The armed officers decided to believe that the veteran of the national movement was somehow seeking the death of Russian President Vladimir Putin and detained him. He was hauled off to the police station where they threatened to initiate criminal proceedings for supposedly ‘insulting’ a high-ranking public figure. He refused to sign any documents, and was finally released, but was warned that there would be proceedings later.
The other participants in the meeting did not wait for ‘better times’ and the end to the fictitious search, and unfurled their Crimean Tatar flags and began the Dua, or collective prayer, near the entrance to the sanitorium land. .
At this point all pretence was dropped, and the participants were told through a loudspeaker that this was an ‘unauthorized meeting’ and that they were supposedly in breach of the relevant article of Russia’s code of administrative offences. They were given ten minutes to leave, and told that otherwise they would be dispersed. There were many elderly people there, as well as families, and it was decided to hold both the prayers and the discussion part of the gathering on the territory of the Mosque at Sary-Su.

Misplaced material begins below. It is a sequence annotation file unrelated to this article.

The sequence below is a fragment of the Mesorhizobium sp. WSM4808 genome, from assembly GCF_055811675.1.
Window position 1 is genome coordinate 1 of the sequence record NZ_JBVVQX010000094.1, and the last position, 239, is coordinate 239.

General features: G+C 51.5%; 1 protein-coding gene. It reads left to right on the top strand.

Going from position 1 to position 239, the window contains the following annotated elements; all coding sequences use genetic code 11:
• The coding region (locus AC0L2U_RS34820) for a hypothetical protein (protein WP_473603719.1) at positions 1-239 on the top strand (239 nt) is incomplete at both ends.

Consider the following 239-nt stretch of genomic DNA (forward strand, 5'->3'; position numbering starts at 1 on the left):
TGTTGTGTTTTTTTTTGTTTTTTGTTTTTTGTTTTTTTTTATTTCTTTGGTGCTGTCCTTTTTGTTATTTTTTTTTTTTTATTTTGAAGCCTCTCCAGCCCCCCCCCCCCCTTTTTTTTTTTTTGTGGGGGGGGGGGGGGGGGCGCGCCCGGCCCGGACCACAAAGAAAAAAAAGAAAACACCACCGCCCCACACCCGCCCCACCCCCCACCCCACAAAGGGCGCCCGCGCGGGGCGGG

Later, some of the participants also took part in a Dua for Server Karametov, the 76-year-old pensioner with serious health issues who was released on August 19, after 10 days’ imprisonment for his peaceful picket in support of imprisoned Crimean Tatar leader Akhtem Chiygoz.
It is not guaranteed that the heavy-handed measures on August 20 were because somebody in Russia’s FSB (or the Kremlin) knew about the protests in Moscow in 1987. After all, Russia began banning remembrance gatherings three months after its invasion and annexation of Crimea. On May 18, 2014, it tried to stop any gatherings in memory of the victims of the 1944 Deportation of the entire Crimean Tatar people, and there have been detentions every year on that most bitter of anniversaries.
The meeting did, however, pass a very hard-hitting resolution drawing clear analogies between the persecution faced by Crimean Tatars in 1987, and those now.